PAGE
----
Coined by Thaler, nudges offer a method of improving suboptimal care by addressing specific decision that drive substandard behavior. This can manifest both in subtle ways, such as setting generic drugs as the default for physicians prescribing medication to lower costs and increase prescribing rates for generics, to more complex decision paths such as transforming opt-in systems into opt-out systems to increase referral rates for those requiring rehabilitation following medical emergencies.

The key to creating effective nudges, according to Charles Duhigg, author of ‘The Power of Habit: Why We Do What We Do in Life and Business,’ is to create a habit loop, defined as a three-step process that determine our brains function and react to circumstances or emotions without conscious thought. In other words, habit loops operate on automatic systems, and can largely influence the outcomes of seemingly conscientious and calculated decision making.

“Our habit loop is a significant part of our being human. Because of it, our brains can save energy when we do our routine works. We don’t have to pay much attention when we brush our teeth, take a shower, lift our spoon or sit on the chair” writes Kunvuth MonyKanchna in Khmer Times.

The three step process that forms a habit loop – cue, routine and reward – are deceptively simple to design in theory, but difficult to achieve in practice. What generally undermines intervention attempts are the concepts of loss aversion, the tendency to be more sensitive to the possibility of loss over the prospect of gain, and present bias, which leads people to consider their immediate costs and benefits over their equally (or perhaps even more important) future circumstances.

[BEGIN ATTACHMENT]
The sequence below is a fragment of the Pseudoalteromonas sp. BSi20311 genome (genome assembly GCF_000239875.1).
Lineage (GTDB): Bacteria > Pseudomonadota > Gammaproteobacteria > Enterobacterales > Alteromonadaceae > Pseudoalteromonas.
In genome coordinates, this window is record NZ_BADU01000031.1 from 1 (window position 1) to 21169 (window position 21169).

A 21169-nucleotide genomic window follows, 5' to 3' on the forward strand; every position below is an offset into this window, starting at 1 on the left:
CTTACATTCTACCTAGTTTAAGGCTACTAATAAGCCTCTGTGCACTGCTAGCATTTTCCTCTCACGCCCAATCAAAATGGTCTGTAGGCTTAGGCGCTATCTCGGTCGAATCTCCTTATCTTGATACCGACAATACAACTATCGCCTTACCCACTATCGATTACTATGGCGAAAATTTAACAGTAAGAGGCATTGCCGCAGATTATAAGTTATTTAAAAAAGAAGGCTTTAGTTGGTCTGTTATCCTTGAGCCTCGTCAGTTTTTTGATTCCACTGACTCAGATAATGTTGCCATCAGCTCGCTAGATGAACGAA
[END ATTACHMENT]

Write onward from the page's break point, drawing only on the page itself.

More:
To effectively design for behavioral modification, Duhigg explains that the change of routine should equal or exceed the level of satisfaction as the original habit. Moreover, providing a sense of immediate reward serves to reinforce positive behaviors, and avoiding decision fatigue – categorized by offering too many options to the point where people end up making poor decisions – helps to clarify the optimal decision path. When offered a path of least resistance, the mind can steadily rely on system 1 thinking, helping to solidify habits at the subconscious level.

Current examples of behavioral economics issues being tackled in healthcare include correcting medical non-adherence, reducing missed appointments, promoting weight loss and smoking cessation, increasing the rate of organ donation, decreasing the rate of nurse practitioner burnout and so forth.

Creating environments that consider behavioral economics in healthcare innovation discussions are the key to achieving incremental behavioral shifts that will ultimately serve to achieve the Triple Aim at the societal level. This can be achieved by introducing cross-functional behavioral design teams to identify opportunities for improving clinical care and consumer health, creating reward programs, validating hypothesis via test groups and getting a better read on the cultural contexts of markets via ethnographic research.

If you would like to explore opportunities for collaboration with GSK’s innovation team to push the envelope in behavioral economics research within the consumer healthcare space, please follow the link the below to send us a message: